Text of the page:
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south-western front. In the direction of

Sloczow, after two days' artillery preparation,

our troops broke through the enemy's positions, taking 170 officers and 10,000 men

prisoner, and capturing cannon and machine

guns. I thank Thee, O Lord! God has sent

us this in a good hour. I feel myself quite

different after this joyful message."

On the 27th, however, he wrote: "Since the

last few days there has been bad news from

the southwest front. After our offensive at

Halisz, many divisions which were completely soaked with the humiliating defeatist

teaching did not carry out the command to

attack, but withdrew without any pressure

from the enemy at some positions. The

Germans and Austrians have made use of

this, for them, favorable state of affairs, and

carried out with great force a break-through

in Southern Galicia, which may force the

whole of the Galician Front to retreat east.

Simply weakness and doubt. To-day at

least the Provisional Government has declared that in the theater of war capital

punishment shall be restored for treachery.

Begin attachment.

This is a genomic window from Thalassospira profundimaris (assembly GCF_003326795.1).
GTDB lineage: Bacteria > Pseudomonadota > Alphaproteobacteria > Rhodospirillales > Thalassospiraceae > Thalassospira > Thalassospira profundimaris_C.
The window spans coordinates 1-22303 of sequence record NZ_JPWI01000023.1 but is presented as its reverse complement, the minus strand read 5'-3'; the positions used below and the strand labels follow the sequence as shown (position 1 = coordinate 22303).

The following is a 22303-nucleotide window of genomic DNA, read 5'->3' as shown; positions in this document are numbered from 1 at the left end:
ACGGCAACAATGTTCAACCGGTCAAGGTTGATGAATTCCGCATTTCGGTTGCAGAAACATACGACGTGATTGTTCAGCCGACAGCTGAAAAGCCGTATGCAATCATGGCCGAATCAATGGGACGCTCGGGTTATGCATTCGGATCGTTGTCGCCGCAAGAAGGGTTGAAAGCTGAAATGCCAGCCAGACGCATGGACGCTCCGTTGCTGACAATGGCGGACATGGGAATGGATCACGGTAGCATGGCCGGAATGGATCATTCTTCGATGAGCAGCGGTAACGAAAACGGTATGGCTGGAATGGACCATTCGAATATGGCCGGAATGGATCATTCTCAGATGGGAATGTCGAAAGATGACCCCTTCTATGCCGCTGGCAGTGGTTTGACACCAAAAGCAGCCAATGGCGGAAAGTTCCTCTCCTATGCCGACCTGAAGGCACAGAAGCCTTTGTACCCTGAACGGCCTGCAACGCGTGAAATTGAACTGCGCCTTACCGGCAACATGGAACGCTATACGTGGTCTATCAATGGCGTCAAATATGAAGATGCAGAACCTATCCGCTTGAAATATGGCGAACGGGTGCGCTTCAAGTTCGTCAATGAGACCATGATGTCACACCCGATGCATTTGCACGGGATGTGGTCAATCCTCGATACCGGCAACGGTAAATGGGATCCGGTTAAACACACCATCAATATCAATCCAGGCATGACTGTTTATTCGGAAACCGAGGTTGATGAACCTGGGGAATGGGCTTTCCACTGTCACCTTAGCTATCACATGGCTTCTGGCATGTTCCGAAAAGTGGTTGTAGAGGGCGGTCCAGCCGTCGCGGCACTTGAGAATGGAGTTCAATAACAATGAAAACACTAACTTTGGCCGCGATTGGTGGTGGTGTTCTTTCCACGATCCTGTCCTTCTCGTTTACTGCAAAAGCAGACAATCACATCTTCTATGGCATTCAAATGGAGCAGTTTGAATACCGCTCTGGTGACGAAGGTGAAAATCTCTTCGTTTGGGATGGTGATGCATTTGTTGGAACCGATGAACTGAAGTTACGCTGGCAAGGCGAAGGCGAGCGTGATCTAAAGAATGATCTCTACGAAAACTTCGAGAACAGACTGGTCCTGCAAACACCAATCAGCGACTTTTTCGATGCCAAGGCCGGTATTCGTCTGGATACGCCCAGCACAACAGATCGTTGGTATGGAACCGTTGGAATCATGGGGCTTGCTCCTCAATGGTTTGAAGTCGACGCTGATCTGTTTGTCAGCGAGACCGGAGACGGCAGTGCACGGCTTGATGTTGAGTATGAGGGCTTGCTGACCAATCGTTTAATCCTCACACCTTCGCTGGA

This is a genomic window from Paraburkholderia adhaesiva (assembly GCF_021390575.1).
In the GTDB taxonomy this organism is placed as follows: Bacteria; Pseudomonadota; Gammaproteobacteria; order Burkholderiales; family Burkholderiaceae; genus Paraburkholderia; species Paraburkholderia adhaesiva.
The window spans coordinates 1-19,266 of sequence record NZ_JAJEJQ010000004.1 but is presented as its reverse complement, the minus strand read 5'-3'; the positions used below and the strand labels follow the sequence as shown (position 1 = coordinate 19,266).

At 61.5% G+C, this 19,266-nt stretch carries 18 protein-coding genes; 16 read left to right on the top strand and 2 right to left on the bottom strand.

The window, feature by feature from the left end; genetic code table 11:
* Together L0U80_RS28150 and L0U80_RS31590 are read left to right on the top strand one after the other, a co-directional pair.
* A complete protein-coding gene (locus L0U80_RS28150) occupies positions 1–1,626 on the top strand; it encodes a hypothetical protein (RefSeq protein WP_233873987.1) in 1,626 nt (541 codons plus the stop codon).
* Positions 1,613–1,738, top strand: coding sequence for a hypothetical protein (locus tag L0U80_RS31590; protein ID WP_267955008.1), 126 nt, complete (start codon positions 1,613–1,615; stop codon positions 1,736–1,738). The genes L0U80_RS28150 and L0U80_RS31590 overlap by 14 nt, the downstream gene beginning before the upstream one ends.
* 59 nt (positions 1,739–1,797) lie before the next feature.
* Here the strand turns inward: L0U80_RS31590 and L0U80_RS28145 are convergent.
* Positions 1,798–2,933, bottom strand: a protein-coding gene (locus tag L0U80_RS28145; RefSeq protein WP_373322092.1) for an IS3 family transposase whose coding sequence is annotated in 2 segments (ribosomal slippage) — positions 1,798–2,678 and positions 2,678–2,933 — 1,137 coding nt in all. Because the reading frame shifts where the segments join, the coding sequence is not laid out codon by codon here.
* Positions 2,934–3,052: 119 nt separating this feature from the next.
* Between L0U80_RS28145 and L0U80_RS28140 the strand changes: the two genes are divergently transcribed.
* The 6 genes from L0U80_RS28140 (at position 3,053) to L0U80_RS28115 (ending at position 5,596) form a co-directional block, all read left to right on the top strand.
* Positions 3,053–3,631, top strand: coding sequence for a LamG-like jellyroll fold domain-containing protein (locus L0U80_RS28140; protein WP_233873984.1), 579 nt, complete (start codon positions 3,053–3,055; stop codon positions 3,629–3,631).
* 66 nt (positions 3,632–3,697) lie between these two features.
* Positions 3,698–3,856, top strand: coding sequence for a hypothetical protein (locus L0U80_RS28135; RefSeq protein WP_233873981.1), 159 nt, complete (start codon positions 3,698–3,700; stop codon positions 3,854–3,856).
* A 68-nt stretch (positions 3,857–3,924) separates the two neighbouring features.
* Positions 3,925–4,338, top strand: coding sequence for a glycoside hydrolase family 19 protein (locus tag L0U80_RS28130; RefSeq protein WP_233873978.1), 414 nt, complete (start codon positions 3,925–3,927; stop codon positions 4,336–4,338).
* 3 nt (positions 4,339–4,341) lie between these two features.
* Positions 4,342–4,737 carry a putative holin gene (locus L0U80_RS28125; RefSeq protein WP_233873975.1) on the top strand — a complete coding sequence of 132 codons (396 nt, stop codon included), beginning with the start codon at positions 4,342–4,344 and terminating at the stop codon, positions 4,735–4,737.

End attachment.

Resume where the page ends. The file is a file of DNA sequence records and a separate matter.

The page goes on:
If only this measure has not come too late!

Worked again, felled three trees, sawed up

two. Began quietly to pack books and


The dethroned Czar and all his family met

a tragic fate. They were imprisoned at

Katerinburg in the Urals. In the

middle of July, the local Soviet became

convinced that because of the advance

of Siberian troops and Czechoslovaks,

the city could not be held by the undisciplined Red Guards and began to

remove arms and supplies from the city

in great haste. Presently it spread the

rumor that the Siberian troops were

endeavoring to rescue the Romanoffs

in order to restore them to power.

The Red garrison became greatly

excited and demanded the execution

of the Czar and his whole family and

all who shared their captivity. On

July 16, a meeting of the Workers'

and Soldiers' Council was held which

lasted until one o'clock in the morning.

At these deliberations the fate of

the Czar and his family was sealed.

Sentence was pronounced against them

and was signed by all the members,

whereupon they hastened to the house

of an engineer named Ignatieff, where

the Czar and his company resided, to

carry out the sentence. A detachment

of Red Guards undertook the bloody

work. They did not even ask to see

the written order of sentence, but

hastened with a loud hurrah and with

clattering arms toward the bedroom of

the Czar and his family. When the Czar and

Czarina heard the noise, they knew that

their doom was sealed and hastily put on

their garments. The Czar himself dressed

the Czarevitch, who was ill, in his military

uniform, then all knelt to pray. The young

Grand Duchesses clasped each other in their

arms in their terror, and the Czarevitch,

bursting into tears, tried to stand but fell.

The Czar stopped praying to take his son in

his arms. The Czarina continued in prayer.